Turbine generates energy from L.A. Metro subway airflow

Posted on April 22, 2014

Mass airflow collection equipment photo courtesy Metro
Mass airflow collection equipment photo courtesy Metro

Evan Rosenberg/Metro

LOS ANGELES — From August through September 2013, the Los Angeles County Metropolitan Transportation Authority (L.A. Metro) conducted a one-month pilot program to see if wind energy could safely and effectively be captured and used, The Source reported.

The project involved installing a 10-foot multi-blade mass airflow collection equipment (MACE) in the Red Line subway tunnel. Each time a train left the station, the MACE fan blades would start spinning, thus capturing energy up to a minute before the train actually passed by.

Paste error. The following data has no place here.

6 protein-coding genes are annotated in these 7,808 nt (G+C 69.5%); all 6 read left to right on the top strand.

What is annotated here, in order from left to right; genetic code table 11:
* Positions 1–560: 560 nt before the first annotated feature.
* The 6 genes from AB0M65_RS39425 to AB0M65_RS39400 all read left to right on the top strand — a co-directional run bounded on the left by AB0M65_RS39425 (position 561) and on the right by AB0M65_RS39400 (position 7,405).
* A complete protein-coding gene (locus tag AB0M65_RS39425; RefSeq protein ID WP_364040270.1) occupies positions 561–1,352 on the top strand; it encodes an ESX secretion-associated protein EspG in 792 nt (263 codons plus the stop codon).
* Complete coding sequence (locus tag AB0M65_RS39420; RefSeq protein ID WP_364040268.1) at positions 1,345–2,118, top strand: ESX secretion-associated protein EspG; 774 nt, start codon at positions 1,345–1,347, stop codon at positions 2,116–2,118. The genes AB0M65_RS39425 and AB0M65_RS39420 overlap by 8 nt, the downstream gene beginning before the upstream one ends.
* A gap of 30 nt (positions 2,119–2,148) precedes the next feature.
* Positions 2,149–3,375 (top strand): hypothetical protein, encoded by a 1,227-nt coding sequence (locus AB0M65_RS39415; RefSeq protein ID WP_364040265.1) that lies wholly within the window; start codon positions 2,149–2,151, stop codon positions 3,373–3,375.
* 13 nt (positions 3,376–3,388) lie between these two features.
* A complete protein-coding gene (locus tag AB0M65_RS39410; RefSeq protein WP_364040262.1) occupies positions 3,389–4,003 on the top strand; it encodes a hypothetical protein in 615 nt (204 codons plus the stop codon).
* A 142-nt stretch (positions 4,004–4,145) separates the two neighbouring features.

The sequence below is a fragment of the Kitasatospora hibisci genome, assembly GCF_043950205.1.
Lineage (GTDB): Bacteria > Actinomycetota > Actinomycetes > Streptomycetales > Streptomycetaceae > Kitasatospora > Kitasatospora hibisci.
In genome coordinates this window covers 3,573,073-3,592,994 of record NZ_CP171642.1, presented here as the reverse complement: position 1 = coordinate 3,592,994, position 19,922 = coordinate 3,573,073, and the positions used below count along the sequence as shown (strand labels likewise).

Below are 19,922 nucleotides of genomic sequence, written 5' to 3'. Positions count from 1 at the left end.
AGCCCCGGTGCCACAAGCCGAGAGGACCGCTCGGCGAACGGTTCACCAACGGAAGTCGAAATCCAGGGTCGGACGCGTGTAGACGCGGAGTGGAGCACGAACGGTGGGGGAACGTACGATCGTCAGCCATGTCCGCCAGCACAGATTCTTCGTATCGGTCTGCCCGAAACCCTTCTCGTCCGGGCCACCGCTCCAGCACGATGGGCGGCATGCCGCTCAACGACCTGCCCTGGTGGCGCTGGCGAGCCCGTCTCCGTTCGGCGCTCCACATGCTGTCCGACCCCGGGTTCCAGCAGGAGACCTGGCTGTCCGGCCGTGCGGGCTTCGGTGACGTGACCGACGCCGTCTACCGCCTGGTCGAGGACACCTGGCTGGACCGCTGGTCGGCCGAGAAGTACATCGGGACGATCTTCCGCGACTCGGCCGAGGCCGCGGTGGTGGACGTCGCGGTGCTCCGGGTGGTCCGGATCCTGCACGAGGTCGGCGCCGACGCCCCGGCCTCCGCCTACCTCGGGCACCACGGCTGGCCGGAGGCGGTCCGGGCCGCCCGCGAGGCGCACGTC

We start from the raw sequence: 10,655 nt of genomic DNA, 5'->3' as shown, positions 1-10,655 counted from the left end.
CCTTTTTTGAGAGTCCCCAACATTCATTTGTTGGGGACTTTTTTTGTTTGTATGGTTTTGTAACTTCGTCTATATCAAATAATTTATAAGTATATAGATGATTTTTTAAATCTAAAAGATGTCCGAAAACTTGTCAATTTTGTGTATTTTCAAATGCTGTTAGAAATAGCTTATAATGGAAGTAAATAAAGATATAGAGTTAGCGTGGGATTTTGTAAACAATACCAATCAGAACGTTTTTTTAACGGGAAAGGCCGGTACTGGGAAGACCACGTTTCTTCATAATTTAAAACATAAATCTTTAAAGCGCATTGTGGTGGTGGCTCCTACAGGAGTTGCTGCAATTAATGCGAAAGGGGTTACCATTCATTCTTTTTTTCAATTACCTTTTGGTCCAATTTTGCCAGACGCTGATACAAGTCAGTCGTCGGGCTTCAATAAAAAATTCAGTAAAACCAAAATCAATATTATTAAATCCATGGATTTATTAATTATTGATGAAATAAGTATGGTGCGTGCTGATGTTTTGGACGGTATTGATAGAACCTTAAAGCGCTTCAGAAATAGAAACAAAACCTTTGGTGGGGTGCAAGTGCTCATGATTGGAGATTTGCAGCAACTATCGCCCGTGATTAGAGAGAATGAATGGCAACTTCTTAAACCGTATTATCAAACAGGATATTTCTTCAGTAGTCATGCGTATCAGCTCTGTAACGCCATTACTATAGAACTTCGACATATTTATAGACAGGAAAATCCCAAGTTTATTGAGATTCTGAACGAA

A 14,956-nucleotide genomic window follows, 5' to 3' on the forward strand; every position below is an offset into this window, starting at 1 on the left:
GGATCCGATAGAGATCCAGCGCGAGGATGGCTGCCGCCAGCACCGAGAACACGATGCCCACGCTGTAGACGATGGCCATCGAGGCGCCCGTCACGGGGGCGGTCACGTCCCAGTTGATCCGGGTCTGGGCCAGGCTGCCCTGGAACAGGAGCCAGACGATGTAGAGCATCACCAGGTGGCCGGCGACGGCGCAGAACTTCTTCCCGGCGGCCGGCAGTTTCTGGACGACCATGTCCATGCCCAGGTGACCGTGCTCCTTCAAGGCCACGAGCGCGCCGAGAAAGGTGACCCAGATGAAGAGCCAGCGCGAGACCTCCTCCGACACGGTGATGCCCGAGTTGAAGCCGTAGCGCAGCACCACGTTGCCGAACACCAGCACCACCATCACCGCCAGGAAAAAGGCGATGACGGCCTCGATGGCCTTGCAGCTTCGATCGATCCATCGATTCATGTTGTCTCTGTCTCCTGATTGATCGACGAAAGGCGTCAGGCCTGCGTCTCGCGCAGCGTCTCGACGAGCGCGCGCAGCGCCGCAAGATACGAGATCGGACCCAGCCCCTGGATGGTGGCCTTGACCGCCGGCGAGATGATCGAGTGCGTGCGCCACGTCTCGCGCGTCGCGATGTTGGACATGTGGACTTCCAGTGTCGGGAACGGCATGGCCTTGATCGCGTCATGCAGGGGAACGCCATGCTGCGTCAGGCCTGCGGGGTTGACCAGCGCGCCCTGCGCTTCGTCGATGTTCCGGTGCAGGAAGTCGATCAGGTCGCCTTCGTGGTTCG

During the run of the pilot program, the MACE generated an average of 77.7 kilowatt hours (kWh) per day. It is projected that the 10-foot MACE section could generate more than 28,000 kWh per year–enough to power about 12 homes in California for one year, or turn out approximately $6,000 per year in electrical production, according to The Source report. For the full story, click here.

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